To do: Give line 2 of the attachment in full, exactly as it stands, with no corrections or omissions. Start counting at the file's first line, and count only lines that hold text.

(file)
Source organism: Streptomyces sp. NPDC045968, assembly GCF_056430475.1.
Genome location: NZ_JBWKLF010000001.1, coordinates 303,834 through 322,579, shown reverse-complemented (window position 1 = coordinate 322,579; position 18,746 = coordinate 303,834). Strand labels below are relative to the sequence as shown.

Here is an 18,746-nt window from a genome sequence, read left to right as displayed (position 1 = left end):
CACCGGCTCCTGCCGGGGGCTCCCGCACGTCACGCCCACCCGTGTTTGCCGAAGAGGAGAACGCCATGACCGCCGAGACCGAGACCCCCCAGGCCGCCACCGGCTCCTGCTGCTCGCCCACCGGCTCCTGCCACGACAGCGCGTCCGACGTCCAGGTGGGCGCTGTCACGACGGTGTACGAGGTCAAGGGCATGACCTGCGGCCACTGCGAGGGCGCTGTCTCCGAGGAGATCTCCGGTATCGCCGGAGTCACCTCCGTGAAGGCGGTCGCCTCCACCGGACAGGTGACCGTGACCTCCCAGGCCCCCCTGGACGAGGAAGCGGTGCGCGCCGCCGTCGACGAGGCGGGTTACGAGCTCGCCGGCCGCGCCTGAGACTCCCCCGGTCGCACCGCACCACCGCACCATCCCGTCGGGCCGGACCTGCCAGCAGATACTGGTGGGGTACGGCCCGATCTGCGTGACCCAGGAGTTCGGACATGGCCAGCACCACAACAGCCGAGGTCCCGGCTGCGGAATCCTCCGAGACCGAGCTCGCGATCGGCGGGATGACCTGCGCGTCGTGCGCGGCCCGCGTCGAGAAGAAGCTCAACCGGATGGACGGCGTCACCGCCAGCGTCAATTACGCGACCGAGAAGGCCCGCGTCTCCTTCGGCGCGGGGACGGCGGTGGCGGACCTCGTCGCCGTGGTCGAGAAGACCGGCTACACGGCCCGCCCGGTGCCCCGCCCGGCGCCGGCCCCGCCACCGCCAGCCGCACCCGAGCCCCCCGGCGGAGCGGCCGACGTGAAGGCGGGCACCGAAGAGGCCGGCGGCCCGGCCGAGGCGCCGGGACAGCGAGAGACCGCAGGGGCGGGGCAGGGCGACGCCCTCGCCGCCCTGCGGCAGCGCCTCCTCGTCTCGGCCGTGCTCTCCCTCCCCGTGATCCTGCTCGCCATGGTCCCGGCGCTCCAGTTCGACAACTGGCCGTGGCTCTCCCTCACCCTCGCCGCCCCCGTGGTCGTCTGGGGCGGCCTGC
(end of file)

Genome location: NZ_JBWKLF010000001.1, coordinates 303,834 through 322,579, shown reverse-complemented (window position 1 = coordinate 322,579; position 18,746 = coordinate 303,834). Strand labels below are relative to the sequence as shown.